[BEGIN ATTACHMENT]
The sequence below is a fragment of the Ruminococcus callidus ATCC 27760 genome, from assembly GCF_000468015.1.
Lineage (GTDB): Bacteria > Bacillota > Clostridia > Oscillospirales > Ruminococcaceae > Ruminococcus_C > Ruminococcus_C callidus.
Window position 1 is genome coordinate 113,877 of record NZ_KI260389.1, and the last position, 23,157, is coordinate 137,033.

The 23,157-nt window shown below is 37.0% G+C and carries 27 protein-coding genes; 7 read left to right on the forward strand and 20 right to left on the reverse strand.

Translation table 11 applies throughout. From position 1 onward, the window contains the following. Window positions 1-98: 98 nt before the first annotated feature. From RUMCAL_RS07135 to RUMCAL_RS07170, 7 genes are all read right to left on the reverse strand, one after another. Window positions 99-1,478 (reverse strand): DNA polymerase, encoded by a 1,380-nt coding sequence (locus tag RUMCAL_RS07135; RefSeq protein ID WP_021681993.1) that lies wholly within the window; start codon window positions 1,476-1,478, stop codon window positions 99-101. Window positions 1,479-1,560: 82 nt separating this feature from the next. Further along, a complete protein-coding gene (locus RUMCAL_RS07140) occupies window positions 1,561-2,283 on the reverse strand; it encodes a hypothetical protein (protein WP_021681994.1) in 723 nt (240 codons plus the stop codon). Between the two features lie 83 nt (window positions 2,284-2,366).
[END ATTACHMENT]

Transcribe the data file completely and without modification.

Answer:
The sequence below is a fragment of the Ruminococcus callidus ATCC 27760 genome, from assembly GCF_000468015.1.
Lineage (GTDB): Bacteria > Bacillota > Clostridia > Oscillospirales > Ruminococcaceae > Ruminococcus_C > Ruminococcus_C callidus.
Window position 1 is genome coordinate 113,877 of record NZ_KI260389.1, and the last position, 23,157, is coordinate 137,033.

The 23,157-nt window shown below is 37.0% G+C and carries 27 protein-coding genes; 7 read left to right on the forward strand and 20 right to left on the reverse strand.

Translation table 11 applies throughout. From position 1 onward, the window contains the following. Window positions 1-98: 98 nt before the first annotated feature. From RUMCAL_RS07135 to RUMCAL_RS07170, 7 genes are all read right to left on the reverse strand, one after another. Window positions 99-1,478 (reverse strand): DNA polymerase, encoded by a 1,380-nt coding sequence (locus tag RUMCAL_RS07135; RefSeq protein ID WP_021681993.1) that lies wholly within the window; start codon window positions 1,476-1,478, stop codon window positions 99-101. Window positions 1,479-1,560: 82 nt separating this feature from the next. Further along, a complete protein-coding gene (locus RUMCAL_RS07140) occupies window positions 1,561-2,283 on the reverse strand; it encodes a hypothetical protein (protein WP_021681994.1) in 723 nt (240 codons plus the stop codon). Between the two features lie 83 nt (window positions 2,284-2,366).